Personal Blog Posts

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One of the sad things about living in a digital world is that, more so than the fleshy parts of ancient dinosaurs, some parts of the past are lost, never to be recovered.

All Thats Left
All That's Left of Some Poor Soul's Past

In approximately 1993 or 1994 — digital archeologists will just have to take my word for it — I created the first of many websites. I don’t remember the exact URL for the site: it might have been something like since the now-defunct Cybergate ISP was how I gained (SLIP!) access to the commercial Internet. Eventually, I moved to ValleyNet Communications (later to become Protosource Network after I became the Vice-President there) and bought the domain name “” (This is derived from a nickname (“Winky”) given to me by Sarah Serafimidis. That’s a story for a whole ‘nuther post.)

Back then, if we wanted to build blogs, we had to code our way uphill, through the snow,both ways!  And that’s just what I did for quite a long time. constantly morphed as I posted information about things that interested me, images from local plays — not part of any failed Hollywood career as one Holocaust denier has mistakenly claimed all these years (do these guys ever get anything right?) — and I slogged my way through several versions of HTML code to eventually add an “events calendar” complete with links to the “events pages.”  Ah…for the days when the <table> tag was brand-new and we were all trying to figure out how to make it do things it wasn’t (then) designed to do!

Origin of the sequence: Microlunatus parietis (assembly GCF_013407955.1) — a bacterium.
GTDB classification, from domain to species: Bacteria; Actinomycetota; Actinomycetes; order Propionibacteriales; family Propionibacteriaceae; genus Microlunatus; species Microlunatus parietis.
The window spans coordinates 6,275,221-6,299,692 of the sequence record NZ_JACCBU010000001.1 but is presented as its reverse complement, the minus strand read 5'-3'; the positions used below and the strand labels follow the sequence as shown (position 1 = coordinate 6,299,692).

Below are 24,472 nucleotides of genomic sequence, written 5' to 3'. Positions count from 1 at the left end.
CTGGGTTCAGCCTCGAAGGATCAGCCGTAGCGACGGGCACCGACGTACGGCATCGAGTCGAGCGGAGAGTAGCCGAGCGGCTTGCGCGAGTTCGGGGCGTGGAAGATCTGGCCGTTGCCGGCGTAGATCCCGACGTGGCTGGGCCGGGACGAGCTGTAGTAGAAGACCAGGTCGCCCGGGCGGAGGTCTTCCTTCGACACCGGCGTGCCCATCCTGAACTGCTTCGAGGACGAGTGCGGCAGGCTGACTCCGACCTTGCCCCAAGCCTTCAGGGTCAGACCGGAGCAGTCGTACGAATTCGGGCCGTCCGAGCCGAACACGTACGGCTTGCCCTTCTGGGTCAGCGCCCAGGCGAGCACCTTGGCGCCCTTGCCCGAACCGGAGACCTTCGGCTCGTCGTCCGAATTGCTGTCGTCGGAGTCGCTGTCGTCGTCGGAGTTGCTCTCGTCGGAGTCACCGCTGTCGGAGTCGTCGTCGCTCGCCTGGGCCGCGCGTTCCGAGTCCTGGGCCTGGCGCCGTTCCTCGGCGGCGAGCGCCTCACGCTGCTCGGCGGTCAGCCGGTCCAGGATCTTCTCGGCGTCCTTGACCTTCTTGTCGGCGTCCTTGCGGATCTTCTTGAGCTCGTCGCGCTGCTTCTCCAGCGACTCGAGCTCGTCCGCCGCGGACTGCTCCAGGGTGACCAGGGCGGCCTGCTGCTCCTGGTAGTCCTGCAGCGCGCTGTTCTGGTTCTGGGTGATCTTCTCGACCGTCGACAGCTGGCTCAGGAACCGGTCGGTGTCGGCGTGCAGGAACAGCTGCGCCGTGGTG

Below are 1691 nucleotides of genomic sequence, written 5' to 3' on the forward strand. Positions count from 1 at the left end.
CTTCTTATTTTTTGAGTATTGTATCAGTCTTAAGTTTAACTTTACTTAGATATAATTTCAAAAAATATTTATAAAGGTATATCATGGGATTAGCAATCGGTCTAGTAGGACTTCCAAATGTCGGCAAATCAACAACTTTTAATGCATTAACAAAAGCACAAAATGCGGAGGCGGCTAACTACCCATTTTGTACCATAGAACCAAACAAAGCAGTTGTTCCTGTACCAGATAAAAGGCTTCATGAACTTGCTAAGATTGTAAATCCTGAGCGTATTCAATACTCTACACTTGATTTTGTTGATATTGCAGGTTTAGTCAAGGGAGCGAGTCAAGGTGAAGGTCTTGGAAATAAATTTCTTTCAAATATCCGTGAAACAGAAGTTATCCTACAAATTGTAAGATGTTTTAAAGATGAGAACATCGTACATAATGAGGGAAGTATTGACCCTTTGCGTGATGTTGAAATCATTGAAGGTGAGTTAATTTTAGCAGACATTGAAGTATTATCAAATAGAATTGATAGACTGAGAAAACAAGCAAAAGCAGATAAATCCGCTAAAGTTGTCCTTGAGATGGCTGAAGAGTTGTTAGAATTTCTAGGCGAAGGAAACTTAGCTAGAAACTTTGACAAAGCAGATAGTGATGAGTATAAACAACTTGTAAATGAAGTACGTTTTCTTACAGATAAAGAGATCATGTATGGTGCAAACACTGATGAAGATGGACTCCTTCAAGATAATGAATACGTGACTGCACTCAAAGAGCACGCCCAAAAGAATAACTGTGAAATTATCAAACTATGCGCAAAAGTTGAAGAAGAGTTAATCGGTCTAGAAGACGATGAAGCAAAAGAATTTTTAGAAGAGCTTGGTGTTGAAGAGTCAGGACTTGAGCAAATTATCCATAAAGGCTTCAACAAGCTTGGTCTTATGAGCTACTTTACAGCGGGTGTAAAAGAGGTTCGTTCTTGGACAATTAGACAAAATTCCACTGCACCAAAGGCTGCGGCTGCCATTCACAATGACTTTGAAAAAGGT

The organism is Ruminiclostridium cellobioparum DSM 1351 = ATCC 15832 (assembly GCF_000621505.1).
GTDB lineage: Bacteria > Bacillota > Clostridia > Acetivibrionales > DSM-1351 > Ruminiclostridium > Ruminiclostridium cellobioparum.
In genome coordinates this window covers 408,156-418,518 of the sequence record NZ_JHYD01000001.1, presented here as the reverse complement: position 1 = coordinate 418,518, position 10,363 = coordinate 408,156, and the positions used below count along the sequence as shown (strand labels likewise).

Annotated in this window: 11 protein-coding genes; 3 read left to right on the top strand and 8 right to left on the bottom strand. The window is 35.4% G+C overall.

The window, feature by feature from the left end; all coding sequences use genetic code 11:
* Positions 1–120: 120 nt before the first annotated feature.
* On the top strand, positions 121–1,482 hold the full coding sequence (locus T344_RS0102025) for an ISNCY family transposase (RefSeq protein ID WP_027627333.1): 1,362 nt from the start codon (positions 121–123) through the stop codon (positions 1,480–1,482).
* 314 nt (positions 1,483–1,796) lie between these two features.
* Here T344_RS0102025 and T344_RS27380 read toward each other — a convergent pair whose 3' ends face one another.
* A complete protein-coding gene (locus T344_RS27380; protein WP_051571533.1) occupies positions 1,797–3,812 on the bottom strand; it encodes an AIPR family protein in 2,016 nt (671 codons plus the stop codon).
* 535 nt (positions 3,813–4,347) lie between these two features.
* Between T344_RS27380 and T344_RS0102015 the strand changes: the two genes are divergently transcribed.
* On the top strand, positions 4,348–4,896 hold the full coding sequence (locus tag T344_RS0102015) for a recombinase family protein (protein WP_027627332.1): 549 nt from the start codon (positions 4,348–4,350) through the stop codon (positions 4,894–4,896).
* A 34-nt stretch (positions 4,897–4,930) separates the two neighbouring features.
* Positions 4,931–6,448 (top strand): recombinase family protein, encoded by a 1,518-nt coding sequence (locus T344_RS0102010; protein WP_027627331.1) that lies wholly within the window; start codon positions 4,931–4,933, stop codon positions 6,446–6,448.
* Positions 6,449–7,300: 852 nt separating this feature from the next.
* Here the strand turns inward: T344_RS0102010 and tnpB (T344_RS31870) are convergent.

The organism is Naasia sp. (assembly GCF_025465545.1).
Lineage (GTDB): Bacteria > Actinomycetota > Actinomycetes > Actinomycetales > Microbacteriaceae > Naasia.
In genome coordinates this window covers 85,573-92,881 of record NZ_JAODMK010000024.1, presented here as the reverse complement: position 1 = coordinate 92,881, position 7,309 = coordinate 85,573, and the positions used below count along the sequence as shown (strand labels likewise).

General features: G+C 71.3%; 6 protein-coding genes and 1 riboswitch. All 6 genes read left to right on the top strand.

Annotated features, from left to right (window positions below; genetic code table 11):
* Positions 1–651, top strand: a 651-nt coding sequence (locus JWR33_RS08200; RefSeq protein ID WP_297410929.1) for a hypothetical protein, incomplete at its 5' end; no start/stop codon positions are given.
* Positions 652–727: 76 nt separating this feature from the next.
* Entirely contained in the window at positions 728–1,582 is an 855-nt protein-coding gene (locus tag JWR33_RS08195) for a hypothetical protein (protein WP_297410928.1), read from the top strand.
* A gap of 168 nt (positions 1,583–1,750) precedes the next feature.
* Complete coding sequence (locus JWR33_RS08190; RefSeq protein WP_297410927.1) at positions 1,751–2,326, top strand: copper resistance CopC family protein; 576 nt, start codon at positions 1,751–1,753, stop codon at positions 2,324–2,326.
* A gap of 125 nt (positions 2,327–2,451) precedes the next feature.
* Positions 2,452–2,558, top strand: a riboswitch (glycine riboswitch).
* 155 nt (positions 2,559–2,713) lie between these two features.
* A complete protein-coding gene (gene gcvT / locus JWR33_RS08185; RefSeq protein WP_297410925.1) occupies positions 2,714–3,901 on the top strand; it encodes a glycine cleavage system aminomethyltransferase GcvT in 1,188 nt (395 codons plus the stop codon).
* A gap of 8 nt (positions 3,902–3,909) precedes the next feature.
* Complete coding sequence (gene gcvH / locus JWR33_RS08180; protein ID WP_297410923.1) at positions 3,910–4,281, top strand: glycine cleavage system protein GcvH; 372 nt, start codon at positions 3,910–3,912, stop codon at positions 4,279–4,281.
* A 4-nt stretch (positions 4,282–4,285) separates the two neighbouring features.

Though by then I was part of a small group creating applications with perl, it never occurred to me to create blogging software.  This was not the first — or last! — time that I missed my opportunity to be involved in something significant.  I still ruefully remember sitting around with friends, laughing at the guy who bought, or some other generically-named domain, which seemed to us quite silly at the time.  (I even laughed about the idea of buying  I did not.  Today, that domain is worth a lot of money, too.) Consequently, as with my dinosaur-friend above, all the fleshy-parts of my proto-blogging pages are lost.

But I digress.  Repeatedly.  And this was supposed to be a “blurb.”

Eventually someone with more business sense than me created blogging software.  I won’t bore you (even more) with all the packages I tried before settling for several years on MovableType™.

With the birth of my first MovableType™ blog, Unspun™ took the place of  ( still exists, but is merely a referrer — or “referer” as the “correct” (mis)spelling of that word has evolved in HTMLspeak — to Unspun™.)  From at least 2003 through 2008, it powered blogs I wrote at Unspun™ and TechStop™.

In either late 2007, or early 2008, I started learning about WordPress™.

The one language I had not dealt with a great deal, PHP, powers WordPress™ and that delayed my getting to know it. In a word — okay, three words — I love WordPress™. Tinkering with WordPress™ lead me back to something I’ve always loved: building websites. In mid-December 2008, I decided to create a “mother-of-all-Rick’s-websites” here at, using WordPress™. The theme I selected and am busily modifying is Revolution Office from Brian Gardner Media, LLC & Circa75 Media, LLC.

Since the development of, Unspun™ will now focus more on political and social commentary, while a new blog will be built — sledding downhill with WordPress™ the entire way! — at for more general, and/or more personal, posts.

You now know more about Unspun™, and a few other things, than anyone either needs or cares to know. To get some firsthand experience with Unspun™, click one of the many instances of its name in this post.

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